Aditya Marwah
in Administrative Law
Asked November 24, 2014

BCI banning lawyer from practing in SC

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Is the ban by BCI on lawyers with less than five years experience from practicing in the Supreme Court, constitutionally valid? Also, is the BCI allowed to make laws such as this?

Answer 1

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Aishwarya Dhakarey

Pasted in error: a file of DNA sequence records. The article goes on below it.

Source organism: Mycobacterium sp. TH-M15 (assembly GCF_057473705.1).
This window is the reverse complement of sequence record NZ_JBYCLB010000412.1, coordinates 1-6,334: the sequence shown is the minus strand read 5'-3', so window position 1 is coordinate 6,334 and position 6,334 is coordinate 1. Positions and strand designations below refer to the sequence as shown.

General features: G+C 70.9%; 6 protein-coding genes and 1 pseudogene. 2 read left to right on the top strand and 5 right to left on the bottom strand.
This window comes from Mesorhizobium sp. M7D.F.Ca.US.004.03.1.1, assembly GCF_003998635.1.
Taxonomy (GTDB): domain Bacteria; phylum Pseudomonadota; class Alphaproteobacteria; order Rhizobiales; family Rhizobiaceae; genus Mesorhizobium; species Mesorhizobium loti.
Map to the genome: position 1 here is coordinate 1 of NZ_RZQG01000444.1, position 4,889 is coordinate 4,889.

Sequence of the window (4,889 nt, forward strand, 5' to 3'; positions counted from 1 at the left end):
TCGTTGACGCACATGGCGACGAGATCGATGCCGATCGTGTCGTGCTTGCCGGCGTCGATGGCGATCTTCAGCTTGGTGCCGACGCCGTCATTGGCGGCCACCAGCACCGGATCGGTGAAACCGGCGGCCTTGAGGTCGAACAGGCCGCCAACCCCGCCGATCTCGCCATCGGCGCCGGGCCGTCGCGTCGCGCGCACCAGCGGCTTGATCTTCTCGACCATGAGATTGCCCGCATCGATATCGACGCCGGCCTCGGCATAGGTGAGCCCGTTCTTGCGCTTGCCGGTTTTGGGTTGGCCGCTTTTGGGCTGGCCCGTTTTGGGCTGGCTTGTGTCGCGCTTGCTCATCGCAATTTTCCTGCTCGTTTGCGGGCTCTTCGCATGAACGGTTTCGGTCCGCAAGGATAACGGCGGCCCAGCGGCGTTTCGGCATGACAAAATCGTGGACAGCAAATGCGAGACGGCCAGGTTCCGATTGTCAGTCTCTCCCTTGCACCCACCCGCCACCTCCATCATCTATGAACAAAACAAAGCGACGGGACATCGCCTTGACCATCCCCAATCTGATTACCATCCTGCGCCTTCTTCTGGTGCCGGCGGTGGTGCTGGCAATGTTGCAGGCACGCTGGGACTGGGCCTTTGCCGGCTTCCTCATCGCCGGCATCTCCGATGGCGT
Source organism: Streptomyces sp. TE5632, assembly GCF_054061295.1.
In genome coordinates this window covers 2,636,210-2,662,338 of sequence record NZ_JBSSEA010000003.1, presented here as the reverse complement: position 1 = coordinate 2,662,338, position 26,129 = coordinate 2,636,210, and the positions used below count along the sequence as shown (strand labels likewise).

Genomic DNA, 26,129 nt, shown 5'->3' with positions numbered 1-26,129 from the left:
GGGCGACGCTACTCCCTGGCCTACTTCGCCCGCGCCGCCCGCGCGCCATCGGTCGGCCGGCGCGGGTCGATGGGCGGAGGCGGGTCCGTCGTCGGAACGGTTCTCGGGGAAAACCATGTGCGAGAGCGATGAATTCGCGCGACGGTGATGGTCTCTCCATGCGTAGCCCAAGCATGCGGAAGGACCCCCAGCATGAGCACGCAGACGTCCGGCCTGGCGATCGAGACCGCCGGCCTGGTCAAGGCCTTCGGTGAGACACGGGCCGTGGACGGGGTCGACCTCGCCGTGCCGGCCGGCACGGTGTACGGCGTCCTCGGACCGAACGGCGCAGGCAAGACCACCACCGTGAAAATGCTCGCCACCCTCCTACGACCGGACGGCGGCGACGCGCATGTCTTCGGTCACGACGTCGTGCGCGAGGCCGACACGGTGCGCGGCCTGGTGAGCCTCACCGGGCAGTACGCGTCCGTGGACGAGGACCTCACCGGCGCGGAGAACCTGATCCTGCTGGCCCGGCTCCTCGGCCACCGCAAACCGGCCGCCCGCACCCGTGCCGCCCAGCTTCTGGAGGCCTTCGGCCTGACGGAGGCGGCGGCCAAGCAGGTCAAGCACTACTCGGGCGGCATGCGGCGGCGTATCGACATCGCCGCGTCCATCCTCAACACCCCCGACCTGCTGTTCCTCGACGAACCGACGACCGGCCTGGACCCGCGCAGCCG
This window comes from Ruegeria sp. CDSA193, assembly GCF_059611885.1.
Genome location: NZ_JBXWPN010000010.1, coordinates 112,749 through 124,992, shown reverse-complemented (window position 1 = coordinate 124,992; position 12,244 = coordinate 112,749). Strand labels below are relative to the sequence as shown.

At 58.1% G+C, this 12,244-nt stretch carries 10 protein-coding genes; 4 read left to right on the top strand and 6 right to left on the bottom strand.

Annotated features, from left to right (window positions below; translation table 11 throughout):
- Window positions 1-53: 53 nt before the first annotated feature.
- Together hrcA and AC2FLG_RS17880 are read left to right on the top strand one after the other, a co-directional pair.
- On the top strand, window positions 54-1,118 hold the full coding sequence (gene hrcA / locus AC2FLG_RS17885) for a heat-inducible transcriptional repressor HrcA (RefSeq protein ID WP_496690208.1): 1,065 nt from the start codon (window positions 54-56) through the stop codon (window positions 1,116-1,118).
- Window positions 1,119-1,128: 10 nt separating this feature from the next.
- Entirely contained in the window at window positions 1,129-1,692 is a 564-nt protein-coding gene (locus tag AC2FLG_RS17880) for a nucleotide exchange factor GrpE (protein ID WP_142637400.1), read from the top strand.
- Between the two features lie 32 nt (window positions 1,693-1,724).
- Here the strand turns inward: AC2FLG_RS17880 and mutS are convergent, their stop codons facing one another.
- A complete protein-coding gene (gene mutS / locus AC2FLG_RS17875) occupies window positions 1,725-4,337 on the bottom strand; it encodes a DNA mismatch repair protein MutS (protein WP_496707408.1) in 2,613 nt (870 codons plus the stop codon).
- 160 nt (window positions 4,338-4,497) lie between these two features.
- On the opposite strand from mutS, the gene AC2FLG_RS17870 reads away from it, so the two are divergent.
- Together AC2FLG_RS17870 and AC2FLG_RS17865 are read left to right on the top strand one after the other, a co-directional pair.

The BCI is empowered to make rules under Section 15 of the Advocates Act, 1961.The newly introduced Rule 7 of the BCI rules, upon approval from the state bar council and enforcement by the Bar Council of India, would prohibit the advocates from practicing in the High Court until they have had two years of experience at the trial court. Moreover, practicing in Supreme Court would further require an experience of three years at the High Court. The rule could be criticized on the following grounds: The right to practice before all courts or tribunals is conferred under Section 30 of The Advocates Act, 1961 There is no time limit or restriction on the duration of experience put on this right. Secondly, this right can be said to emanate from the fundamental right of trade and profession as guaranteed by Article 19(1)(g) of the Indian Constitution. The restriction mentioned here is by way of a rule. In order to alter a provision granting such a right, needs to be in the form of an amendment.to the Indian Advocates Act, 1961 (which is the enabling or the principal statute) , because the right has been granted by a parliamentary legislation and cannot be taken away by a delegated legislation as is in this case. In the present matter, the rule can be challenged on the grounds that BCI has no power to. This is the danger of delegated legislation. Delegated legislations are those which are not made by the parliament but by some authorized authority. The Parliament has a lack of control over any delegated legislation and this can lead to inconsistencies in laws. Delegated legislation, therefore, has the potential to be used in ways which Parliament had not anticipated. A PIL was recently filed by a Chennai based lawyer challenging this rule in Madras High Court. References: http://indiankanoon.org/doc/756229/ 972 AIR 2452, 1973 SCR (2) 114 Patna University v. Amita Tiwari, (1997) 7 SCC 198 See http://www.legallyindia.com/201411225340/Bar-Bench-Litigation/bci-anti-youngster-rules- challenged-in-madras-hc-writ
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